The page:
Reflections on CRC Article 12

Every child has the right to express his or her opinion and to have that opinion listened to and taken into consideration when decisions are being made that affect him or her, or other children.

Laksmi Pamuntjak
Your Voice Matters
UNICEFIndonesia/2016/Rodrigo Ordonez
29 October 2019

Silence has always meant different things to different people. Some crave noise because of the routine silence of their own lives. Others crave silence because there is too much noise around them. Still others hear presence even in the deadliest of silences, because certain kinds of pain reverberate and are amplified by the hush it carries.

But equally as pernicious as imposed silence is internalised silence, when children fear speaking out because they will be reprimanded, or when they don’t speak out because no one asks them to. No one asks them, for instance, whether they want to be married off at 12 years of age, or 14, to men they never met, with all the consequences that the decision entails. No one asks them what they want to know, about their bodies, their sexuality, the choices they have. No one asks them whether they want to remain at school, much less treating the question as their right. No one asks them if they like it at school, if they feel bullied or unsafe, if someone has hurt them. No one asks them how they feel and what they think about the choices made for them because there is always something else that matters more: adat (customs), old superstitions, social prestige, family pride.

“Only connect,” as E.M. Forster famously counsels. Yet few things are as hard as putting adolescents and adults in the same room and getting them to ‘connect.’ Real participation should allow adolescents to say what they want to say the way they want to say it. But they often don’t know how to feel and act adult with adults. Adults, too, are often at a loss before adolescents—what to ask, how.

Not that there aren’t ways. Nowadays, adolescent-driven programs where teens have a say in issues affecting their lives abound. The various tools employed—from ‘ecological models’ to ‘stepping stones,’ from ‘swap-stats’ to ‘gender sculptures’—have gone some way to bridge what was previously almost unbridgeable in communication between adolescents and adults.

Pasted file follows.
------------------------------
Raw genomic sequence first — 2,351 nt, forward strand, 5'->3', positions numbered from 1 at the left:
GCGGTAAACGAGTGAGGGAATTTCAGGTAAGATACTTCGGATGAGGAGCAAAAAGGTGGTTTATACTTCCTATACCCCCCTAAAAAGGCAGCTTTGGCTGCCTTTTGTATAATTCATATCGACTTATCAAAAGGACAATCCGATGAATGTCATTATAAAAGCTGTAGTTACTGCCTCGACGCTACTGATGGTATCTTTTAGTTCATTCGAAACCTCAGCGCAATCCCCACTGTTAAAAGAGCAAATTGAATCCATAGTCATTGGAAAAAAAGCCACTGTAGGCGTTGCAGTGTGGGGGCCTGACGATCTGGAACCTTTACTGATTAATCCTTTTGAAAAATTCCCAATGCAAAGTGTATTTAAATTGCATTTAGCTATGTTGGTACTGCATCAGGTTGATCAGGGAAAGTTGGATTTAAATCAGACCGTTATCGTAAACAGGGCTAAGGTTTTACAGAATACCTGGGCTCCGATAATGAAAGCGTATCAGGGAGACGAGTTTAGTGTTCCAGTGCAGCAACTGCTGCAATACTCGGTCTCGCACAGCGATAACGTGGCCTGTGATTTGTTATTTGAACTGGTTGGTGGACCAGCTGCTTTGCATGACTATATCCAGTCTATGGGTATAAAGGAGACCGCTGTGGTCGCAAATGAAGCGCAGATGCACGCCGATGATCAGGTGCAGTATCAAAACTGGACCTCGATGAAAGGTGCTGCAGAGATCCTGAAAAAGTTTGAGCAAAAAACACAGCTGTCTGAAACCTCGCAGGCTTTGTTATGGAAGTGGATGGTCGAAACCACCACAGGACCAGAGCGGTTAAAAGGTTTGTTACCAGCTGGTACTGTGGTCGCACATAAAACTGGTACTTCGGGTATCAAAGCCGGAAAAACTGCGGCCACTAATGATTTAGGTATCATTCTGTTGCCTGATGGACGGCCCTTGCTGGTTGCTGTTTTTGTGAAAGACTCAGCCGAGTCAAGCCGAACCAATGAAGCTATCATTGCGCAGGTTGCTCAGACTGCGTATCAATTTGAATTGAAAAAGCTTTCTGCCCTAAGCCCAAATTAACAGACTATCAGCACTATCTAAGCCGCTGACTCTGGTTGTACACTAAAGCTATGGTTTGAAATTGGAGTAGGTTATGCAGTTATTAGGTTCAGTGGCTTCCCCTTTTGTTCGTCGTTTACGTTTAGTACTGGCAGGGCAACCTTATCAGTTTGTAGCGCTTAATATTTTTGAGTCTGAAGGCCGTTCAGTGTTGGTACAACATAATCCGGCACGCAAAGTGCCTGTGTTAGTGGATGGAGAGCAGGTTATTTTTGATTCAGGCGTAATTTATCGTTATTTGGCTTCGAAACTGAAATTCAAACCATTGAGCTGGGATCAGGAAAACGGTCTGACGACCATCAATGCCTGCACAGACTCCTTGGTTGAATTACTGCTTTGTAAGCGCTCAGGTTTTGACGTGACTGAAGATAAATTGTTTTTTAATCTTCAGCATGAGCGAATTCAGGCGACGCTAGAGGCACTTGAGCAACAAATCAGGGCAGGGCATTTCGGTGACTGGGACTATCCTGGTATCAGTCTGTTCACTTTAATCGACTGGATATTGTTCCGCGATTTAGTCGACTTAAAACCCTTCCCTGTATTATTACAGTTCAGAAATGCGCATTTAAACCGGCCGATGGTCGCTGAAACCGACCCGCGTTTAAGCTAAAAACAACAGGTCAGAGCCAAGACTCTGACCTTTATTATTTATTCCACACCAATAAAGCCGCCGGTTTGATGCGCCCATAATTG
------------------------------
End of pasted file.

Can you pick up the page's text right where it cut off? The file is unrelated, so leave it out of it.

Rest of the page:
Yet trust-building requires more than the right programs. There needs to be the gift of time and space, all the more to open up, and the freedom to raise your voice. There also needs to be trust in the process, from both sides. After all, trust is a two-way street: to give is to receive.


Meskipun refleksi-refleksi ini terinspirasi dari foto-foto yang menyertai, semua teks itu tidak menggambarkan kehidupan atau kisah siapa pun yang tergambar di dalamnya.


Convention on the rights of the child

Pada tahun 1989, pemerintah di seluruh dunia menjanjikan hak yang sama untuk semua anak dengan mengadopsi Konvensi PBB tentang Hak Anak (CRC).

Konvensi menjamin apa yang harus dilakukan oleh negara-negara agar semua anak tumbuh sesehat mungkin, bisa belajar di sekolah, dilindungi, didengarkan pandangannya, dan diperlakukan secara adil.

Untuk Indonesia, sebagai bagian dari memperingati 30 tahun CRC yang jatuh pada bulan November 2019, UNICEF meminta penulis Indonesia Laksmi Pamuntjak untuk membantu kami mewujudkan beberapa artikel CRC ini.

Dengan inspirasi yang didapat dari foto dan gambar yang tersedia di database kami, serta kolaborasi dengan para spesialis program kami, Laksmi menulis 15 teks fiksi pada beberapa artikel yang paling relevan untuk konteks Indonesia.

Meskipun refleksi-refleksi ini terinspirasi dari foto-foto yang menyertai, semua teks itu tidak menggambarkan kehidupan atau kisah siapa pun yang tergambar di dalamnya.